“Humans need to figure out now, at the early stages of AIs creation, how to coexist with hyperintelligent machines. Otherwise, we could end up with a planet — eventually a galaxy — populated by self-serving, self-replicating AI entities that act ruthlessly toward their creators.” ~ James Barrat

 Elon Musk, along with other notable visionaries recommends Our Final Invention as a book everyone should read about the future.

What will it be like if and when we share our world with an intelligence a million times more intelligent than us? Will our species, Homo sapiens, become extinct as the other less intelligent species in the genus Homo did in the past? Numerous significant decisions are already made by AI, such as indispensable tasks in our national infrastructure and complex medical diagnoses. Then there is Google’s autocomplete predictions, the ChatGPT software program that answers questions, smartphones, Amazon’s book suggestions, Siri, and Facebook’s recommendations of friends to connect with. These are very basic types of artificial intelligence. Consider if computers controlled more aspects of life and could truly think for themselves. We tend to anthropomorphize intelligent machines like Siri, robots, etc. They are not innately friendly or feel empathy, unless the features are programmed in them, which is unlikely, although scientists are attempting to figure out how to do so. “Scientists do believe that AI will have its own drives. and sufficiently intelligent AI will be in a strong position to fulfill those drives.”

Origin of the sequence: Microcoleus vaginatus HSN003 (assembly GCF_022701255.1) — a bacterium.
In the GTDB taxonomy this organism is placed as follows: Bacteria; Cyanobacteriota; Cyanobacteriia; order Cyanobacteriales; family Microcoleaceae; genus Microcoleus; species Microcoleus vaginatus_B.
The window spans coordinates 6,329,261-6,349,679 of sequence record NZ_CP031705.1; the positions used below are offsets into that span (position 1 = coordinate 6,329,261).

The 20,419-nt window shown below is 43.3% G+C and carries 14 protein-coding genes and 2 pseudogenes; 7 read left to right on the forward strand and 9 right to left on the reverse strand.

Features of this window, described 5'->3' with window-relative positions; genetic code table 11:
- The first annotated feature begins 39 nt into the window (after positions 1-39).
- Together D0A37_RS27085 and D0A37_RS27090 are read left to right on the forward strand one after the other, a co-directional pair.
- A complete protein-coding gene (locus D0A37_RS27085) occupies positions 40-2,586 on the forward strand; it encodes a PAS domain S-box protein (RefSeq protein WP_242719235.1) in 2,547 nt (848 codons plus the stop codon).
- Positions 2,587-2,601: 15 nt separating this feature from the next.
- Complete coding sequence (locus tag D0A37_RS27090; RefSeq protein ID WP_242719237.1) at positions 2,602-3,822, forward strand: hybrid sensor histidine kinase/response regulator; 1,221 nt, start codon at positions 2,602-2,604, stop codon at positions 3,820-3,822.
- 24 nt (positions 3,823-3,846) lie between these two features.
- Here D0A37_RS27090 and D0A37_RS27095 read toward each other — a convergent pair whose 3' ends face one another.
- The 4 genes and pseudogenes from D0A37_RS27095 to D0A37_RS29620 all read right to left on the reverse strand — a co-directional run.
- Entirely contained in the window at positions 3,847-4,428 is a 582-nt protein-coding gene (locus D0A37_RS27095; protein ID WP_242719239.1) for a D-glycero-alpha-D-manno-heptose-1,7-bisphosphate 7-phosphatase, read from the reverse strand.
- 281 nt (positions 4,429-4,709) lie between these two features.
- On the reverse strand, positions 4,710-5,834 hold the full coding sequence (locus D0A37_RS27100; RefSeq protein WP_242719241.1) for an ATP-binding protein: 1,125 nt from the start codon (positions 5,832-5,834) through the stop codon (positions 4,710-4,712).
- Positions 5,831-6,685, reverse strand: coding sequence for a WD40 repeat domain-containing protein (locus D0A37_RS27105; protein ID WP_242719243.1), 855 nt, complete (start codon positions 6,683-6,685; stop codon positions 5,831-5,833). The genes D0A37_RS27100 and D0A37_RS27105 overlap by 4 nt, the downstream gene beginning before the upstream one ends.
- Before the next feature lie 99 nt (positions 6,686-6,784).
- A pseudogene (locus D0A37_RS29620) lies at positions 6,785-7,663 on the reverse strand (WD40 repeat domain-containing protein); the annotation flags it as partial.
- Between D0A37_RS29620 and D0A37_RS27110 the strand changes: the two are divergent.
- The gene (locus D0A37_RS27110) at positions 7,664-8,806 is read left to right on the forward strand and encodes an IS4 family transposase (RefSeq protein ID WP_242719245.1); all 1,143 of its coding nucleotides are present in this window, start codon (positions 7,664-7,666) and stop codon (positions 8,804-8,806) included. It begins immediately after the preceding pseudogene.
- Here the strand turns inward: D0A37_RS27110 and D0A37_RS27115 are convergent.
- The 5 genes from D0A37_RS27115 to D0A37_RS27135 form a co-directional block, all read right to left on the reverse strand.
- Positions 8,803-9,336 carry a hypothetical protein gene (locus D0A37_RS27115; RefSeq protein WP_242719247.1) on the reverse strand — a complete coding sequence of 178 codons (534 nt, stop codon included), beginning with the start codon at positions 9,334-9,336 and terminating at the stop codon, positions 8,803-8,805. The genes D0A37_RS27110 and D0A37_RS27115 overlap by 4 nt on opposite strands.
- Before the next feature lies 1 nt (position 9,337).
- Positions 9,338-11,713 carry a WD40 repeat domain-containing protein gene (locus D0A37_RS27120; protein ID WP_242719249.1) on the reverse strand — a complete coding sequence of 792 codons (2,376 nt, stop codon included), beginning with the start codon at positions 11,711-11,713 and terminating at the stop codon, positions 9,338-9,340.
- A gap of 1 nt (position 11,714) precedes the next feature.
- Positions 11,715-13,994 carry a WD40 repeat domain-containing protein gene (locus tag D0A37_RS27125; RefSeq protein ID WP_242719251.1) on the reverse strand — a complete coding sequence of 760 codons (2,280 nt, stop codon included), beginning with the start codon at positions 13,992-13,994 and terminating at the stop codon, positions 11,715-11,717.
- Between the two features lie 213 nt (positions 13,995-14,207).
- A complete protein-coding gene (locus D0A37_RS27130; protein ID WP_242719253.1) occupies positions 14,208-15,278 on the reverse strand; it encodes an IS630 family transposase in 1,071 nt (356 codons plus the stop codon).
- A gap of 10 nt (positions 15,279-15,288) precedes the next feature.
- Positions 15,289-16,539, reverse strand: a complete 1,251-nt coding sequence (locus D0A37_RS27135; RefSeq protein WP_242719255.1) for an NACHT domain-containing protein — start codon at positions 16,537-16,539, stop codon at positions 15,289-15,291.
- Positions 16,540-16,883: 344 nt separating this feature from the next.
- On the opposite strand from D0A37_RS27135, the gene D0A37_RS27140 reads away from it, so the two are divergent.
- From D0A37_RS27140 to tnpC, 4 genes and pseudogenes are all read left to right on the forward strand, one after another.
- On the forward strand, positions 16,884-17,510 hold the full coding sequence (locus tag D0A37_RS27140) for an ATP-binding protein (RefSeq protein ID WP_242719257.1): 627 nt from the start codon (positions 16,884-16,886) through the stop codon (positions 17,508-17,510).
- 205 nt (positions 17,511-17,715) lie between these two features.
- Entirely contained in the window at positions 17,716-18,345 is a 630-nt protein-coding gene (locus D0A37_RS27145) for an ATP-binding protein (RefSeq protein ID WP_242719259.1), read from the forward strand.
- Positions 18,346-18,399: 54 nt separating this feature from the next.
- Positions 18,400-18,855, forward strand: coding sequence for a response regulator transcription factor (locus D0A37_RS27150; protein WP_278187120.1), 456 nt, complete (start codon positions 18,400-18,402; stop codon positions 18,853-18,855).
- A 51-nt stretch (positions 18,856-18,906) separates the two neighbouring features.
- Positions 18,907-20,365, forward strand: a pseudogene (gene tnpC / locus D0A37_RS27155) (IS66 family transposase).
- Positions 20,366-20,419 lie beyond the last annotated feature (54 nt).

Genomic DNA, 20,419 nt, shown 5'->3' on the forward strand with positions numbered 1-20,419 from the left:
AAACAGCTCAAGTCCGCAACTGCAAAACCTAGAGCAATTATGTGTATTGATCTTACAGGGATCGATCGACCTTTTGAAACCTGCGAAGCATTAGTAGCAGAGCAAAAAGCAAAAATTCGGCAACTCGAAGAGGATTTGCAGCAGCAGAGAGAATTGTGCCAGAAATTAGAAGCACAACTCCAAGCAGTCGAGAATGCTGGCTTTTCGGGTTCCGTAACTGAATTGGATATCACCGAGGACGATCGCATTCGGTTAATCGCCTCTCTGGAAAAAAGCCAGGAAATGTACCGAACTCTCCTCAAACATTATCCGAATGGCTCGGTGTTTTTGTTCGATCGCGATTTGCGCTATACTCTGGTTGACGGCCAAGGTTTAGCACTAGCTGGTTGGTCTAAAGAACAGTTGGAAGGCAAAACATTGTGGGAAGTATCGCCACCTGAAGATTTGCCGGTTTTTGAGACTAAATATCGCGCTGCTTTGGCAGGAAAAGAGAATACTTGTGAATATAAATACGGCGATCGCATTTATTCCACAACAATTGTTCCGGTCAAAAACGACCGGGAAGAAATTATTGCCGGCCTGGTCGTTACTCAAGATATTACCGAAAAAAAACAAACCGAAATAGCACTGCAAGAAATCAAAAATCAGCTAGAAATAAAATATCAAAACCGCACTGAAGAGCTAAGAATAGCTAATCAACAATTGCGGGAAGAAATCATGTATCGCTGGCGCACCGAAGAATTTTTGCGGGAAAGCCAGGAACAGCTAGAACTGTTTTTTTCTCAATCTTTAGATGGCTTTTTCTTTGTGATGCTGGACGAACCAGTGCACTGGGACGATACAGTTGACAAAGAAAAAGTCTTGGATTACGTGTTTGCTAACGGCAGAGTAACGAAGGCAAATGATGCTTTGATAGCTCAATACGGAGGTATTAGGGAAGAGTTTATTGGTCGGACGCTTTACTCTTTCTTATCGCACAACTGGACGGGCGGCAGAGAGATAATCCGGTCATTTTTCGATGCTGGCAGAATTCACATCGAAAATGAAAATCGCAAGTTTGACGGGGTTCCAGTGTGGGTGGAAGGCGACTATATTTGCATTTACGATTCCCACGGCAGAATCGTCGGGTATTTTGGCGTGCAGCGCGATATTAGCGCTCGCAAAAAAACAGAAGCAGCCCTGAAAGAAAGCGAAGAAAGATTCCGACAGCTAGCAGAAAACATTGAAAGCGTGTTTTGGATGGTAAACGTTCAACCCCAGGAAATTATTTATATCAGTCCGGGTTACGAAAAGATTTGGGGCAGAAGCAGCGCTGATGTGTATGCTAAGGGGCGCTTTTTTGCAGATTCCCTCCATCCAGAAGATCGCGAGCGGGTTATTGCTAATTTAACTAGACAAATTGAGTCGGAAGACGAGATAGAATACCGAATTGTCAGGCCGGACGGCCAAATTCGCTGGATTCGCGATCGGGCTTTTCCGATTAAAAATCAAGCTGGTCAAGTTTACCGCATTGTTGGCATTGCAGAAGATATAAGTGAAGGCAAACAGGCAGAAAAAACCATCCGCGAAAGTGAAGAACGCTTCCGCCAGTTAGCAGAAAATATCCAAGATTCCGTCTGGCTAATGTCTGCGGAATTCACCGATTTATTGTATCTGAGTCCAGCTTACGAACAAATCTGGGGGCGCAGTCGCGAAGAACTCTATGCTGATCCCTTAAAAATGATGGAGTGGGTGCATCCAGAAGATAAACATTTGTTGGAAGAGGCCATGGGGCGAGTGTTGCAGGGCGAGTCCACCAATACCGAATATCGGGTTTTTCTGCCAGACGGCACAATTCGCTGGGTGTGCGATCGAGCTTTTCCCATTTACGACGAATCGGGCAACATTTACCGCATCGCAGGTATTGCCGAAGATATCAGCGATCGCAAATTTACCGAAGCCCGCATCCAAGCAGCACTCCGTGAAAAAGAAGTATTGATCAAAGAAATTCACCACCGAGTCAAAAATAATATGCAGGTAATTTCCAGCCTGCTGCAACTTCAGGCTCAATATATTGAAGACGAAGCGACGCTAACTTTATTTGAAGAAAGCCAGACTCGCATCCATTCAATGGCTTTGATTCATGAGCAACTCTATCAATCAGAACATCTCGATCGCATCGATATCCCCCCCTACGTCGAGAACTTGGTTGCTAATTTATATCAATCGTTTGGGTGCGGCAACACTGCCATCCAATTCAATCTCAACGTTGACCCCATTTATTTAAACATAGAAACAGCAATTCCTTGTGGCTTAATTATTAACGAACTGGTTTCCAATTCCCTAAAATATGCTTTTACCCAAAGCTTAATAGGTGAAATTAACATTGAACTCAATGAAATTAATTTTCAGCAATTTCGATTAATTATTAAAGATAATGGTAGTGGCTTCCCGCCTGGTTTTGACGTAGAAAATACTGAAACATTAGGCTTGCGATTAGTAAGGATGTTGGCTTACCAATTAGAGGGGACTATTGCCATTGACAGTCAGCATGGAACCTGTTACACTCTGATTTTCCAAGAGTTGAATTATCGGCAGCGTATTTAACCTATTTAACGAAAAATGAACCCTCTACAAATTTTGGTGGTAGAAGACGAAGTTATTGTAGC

Artificial General Intelligence (AGI) is defined as a  machine with intelligence comparable to that of a human across all of the domains of human intelligence, with both self-awareness and the ability to learn from errors and improve its performance. Artificial Super Intelligence (ASI) refers to a machine whose intelligence exceeds that of the most intelligent human. Since a self-aware intelligent machine will be able to modify its own programming, as opposed to the slowness of evolution, an AGI could easily and quickly evolve into an ASI via a process known as an “intelligence explosion.”